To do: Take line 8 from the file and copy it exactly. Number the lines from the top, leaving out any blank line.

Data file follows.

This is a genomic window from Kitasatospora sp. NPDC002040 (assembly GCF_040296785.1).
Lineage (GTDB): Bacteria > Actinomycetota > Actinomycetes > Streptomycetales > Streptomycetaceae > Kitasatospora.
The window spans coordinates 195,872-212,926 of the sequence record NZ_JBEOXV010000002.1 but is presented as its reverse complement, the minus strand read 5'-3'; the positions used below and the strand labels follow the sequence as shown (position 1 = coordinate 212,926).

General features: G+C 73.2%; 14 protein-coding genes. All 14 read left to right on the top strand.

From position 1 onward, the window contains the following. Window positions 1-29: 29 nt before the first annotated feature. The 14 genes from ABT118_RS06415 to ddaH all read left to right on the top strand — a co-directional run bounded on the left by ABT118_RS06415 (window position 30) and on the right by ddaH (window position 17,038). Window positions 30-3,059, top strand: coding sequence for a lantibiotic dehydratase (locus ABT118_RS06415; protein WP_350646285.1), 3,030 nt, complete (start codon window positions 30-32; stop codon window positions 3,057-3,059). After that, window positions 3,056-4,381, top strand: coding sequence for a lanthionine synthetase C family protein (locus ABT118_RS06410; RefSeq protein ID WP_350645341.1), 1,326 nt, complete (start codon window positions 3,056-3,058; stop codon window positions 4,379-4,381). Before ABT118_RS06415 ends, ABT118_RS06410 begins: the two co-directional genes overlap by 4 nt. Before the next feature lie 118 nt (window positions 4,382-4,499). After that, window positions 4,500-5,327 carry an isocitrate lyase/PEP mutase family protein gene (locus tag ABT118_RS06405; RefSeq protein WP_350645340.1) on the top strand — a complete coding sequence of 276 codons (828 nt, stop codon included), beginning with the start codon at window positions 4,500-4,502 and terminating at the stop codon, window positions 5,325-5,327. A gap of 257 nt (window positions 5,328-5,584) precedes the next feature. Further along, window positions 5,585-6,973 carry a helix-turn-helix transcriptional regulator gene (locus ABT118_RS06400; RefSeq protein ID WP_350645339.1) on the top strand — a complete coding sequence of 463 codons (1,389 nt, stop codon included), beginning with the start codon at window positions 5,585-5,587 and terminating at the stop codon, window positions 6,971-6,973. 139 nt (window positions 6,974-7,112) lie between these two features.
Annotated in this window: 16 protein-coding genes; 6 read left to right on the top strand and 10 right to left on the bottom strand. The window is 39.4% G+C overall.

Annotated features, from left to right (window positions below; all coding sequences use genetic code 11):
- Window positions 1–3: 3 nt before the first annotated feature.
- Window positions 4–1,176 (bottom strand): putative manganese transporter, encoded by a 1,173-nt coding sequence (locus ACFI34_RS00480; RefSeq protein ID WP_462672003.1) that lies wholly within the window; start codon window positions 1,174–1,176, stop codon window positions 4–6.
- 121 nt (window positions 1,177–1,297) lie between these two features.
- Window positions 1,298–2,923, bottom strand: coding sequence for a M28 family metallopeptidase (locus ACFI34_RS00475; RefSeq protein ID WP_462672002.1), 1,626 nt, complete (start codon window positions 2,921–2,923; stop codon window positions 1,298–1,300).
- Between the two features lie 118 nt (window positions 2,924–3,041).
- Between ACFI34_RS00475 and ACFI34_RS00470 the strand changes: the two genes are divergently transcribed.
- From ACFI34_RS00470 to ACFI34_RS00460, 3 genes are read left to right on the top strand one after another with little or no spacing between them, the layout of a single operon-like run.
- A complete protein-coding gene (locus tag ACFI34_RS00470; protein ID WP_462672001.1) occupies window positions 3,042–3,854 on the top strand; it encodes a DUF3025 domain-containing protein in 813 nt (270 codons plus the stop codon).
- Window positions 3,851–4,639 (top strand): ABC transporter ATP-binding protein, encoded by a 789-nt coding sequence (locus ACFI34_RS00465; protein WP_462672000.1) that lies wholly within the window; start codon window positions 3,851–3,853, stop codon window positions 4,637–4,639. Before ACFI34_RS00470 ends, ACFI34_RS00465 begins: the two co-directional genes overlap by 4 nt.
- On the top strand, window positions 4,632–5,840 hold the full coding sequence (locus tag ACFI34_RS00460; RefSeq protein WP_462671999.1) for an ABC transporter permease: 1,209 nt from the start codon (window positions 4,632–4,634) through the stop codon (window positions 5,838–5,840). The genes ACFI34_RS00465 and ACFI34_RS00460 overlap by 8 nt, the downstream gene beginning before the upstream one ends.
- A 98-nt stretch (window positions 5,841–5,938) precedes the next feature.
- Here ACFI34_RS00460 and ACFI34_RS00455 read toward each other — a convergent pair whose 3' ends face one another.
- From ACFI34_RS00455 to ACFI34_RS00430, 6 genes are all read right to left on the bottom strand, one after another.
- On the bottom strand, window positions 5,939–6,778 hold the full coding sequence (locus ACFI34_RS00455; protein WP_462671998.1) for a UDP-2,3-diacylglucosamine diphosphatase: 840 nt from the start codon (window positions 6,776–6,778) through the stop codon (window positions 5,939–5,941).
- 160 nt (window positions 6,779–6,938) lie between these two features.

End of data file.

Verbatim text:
- Window positions 1–3: 3 nt before the first annotated feature.